When developing and refining a business continuity plan, "you have to look beyond voice and data," urges Bryan Mehaffey, vice president of technology at Ave Maria University (Fla.). "You have to think about facilities and life safety." Campus buildings and the equipment they contain are worth millions of dollars and shouldn't be forgotten once students, faculty, and staff are safe.
A scenario Mehaffey suggests is the HVAC system not recovering after a power outage. "The building is sitting there for days before the authorities let you back in," he suggests. "You have all that humidity, mold, and water damage because you didn't know your system didn't turn on." To prevent this from happening on the Ave Maria campus, Mehaffey has worked with Cisco, Johnson Controls, and Honeywell to develop an automated system that allows remote monitoring and control. "I can control it from my iPhone," he says. "I can adjust temperatures, start and stop engines, and create reports all remotely." The only downside: It's hard for Mehaffey to go on vacation.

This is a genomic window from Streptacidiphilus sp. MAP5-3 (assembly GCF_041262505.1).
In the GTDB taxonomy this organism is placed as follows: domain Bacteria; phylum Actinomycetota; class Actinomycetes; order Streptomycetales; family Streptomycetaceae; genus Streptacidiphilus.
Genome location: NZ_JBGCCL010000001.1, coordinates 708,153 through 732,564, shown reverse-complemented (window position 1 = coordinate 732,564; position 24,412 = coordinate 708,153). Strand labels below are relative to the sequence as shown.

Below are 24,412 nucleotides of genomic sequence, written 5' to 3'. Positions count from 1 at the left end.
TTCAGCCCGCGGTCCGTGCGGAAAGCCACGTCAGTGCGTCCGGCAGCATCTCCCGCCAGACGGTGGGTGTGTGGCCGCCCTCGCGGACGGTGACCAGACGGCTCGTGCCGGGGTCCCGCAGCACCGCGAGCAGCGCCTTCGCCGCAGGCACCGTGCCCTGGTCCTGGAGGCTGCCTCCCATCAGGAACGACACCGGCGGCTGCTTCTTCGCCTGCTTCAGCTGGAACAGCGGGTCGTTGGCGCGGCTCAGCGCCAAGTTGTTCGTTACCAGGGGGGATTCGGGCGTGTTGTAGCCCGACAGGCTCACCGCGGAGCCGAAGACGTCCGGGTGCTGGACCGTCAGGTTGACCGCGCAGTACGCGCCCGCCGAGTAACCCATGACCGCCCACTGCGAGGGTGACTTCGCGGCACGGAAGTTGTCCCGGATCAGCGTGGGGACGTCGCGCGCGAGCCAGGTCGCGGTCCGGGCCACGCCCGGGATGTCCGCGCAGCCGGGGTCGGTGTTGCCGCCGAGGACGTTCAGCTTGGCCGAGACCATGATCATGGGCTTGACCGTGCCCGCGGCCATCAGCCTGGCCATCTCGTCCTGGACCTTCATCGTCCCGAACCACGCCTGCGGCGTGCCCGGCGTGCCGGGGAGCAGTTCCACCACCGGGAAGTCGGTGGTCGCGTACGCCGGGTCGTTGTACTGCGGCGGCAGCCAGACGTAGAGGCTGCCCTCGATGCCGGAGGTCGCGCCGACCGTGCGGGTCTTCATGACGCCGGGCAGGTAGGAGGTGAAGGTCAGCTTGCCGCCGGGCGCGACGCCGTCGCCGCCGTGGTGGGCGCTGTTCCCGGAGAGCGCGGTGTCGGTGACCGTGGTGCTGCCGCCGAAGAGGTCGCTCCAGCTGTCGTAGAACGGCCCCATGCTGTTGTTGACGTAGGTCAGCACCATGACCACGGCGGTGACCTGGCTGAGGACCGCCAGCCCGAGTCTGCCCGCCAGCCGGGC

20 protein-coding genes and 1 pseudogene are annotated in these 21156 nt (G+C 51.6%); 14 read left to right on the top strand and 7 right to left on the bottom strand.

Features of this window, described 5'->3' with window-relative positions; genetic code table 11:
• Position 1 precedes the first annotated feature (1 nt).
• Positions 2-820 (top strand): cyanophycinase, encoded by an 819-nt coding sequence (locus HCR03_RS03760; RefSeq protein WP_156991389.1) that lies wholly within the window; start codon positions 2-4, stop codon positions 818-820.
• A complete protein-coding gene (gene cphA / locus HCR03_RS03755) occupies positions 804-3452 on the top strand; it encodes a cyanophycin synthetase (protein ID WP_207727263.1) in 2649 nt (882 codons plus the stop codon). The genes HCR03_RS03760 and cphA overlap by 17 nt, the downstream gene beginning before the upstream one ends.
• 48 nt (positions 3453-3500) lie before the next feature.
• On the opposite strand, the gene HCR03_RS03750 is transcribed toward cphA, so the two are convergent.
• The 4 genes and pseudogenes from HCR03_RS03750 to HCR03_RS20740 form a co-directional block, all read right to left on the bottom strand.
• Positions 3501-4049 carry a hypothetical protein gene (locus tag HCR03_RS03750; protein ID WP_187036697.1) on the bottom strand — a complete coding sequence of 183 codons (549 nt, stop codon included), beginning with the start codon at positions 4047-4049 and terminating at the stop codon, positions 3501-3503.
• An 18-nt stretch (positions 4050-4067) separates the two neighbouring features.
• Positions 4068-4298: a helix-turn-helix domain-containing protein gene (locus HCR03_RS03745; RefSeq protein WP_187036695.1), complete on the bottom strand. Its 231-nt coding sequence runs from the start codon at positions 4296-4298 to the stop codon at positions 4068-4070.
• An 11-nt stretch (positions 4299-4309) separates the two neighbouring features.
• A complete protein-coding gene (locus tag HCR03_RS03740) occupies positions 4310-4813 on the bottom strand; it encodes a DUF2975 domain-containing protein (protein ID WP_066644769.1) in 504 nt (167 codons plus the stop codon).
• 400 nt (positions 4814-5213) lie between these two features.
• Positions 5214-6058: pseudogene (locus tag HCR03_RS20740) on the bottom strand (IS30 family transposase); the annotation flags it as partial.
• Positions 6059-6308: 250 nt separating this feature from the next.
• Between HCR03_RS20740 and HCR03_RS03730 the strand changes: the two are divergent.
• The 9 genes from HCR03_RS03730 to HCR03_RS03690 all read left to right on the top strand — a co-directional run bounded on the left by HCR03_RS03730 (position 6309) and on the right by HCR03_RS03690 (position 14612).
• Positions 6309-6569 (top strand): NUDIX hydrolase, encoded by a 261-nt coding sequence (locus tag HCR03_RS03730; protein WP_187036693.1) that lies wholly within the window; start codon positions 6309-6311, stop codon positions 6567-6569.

Although Mehaffey knowingly built the capability into his system, facilities managers might have these benefits without realizing it. Leaders at George Mason University (Va.) worked with Siemens to upgrade their facilities system and added remote monitoring independent of their business continuity plan. Those features came into play during snowstorms in December 2009 when the campus was closed for a week. "We hadn't realized the piece of mind coming from being able to monitor the system," says CIO Joy Hughes. "The residential students had a ball. They were fed and warm."
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